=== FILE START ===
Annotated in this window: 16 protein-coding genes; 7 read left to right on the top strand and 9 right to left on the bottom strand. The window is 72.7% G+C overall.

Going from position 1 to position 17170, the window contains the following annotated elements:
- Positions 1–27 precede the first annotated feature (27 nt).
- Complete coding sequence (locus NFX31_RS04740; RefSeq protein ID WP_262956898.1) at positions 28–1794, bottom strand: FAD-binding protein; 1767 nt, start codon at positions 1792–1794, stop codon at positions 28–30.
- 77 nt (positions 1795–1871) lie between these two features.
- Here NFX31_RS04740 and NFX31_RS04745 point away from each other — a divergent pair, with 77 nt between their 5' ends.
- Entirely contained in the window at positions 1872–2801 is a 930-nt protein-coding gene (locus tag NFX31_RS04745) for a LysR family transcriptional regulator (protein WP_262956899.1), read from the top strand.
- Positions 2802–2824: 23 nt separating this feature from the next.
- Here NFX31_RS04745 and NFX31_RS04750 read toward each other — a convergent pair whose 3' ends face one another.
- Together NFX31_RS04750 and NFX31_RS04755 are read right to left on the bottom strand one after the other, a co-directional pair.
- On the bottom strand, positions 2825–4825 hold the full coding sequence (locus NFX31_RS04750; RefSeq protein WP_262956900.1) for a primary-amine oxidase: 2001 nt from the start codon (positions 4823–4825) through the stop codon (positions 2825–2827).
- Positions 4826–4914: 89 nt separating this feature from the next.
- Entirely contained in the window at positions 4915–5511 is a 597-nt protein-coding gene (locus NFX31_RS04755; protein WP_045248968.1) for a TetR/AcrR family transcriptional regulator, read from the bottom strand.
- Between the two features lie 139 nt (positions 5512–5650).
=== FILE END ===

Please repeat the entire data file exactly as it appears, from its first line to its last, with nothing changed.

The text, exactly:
Annotated in this window: 16 protein-coding genes; 7 read left to right on the top strand and 9 right to left on the bottom strand. The window is 72.7% G+C overall.

Going from position 1 to position 17170, the window contains the following annotated elements:
- Positions 1–27 precede the first annotated feature (27 nt).
- Complete coding sequence (locus NFX31_RS04740; RefSeq protein ID WP_262956898.1) at positions 28–1794, bottom strand: FAD-binding protein; 1767 nt, start codon at positions 1792–1794, stop codon at positions 28–30.
- 77 nt (positions 1795–1871) lie between these two features.
- Here NFX31_RS04740 and NFX31_RS04745 point away from each other — a divergent pair, with 77 nt between their 5' ends.
- Entirely contained in the window at positions 1872–2801 is a 930-nt protein-coding gene (locus tag NFX31_RS04745) for a LysR family transcriptional regulator (protein WP_262956899.1), read from the top strand.
- Positions 2802–2824: 23 nt separating this feature from the next.
- Here NFX31_RS04745 and NFX31_RS04750 read toward each other — a convergent pair whose 3' ends face one another.
- Together NFX31_RS04750 and NFX31_RS04755 are read right to left on the bottom strand one after the other, a co-directional pair.
- On the bottom strand, positions 2825–4825 hold the full coding sequence (locus NFX31_RS04750; RefSeq protein WP_262956900.1) for a primary-amine oxidase: 2001 nt from the start codon (positions 4823–4825) through the stop codon (positions 2825–2827).
- Positions 4826–4914: 89 nt separating this feature from the next.
- Entirely contained in the window at positions 4915–5511 is a 597-nt protein-coding gene (locus NFX31_RS04755; protein WP_045248968.1) for a TetR/AcrR family transcriptional regulator, read from the bottom strand.
- Between the two features lie 139 nt (positions 5512–5650).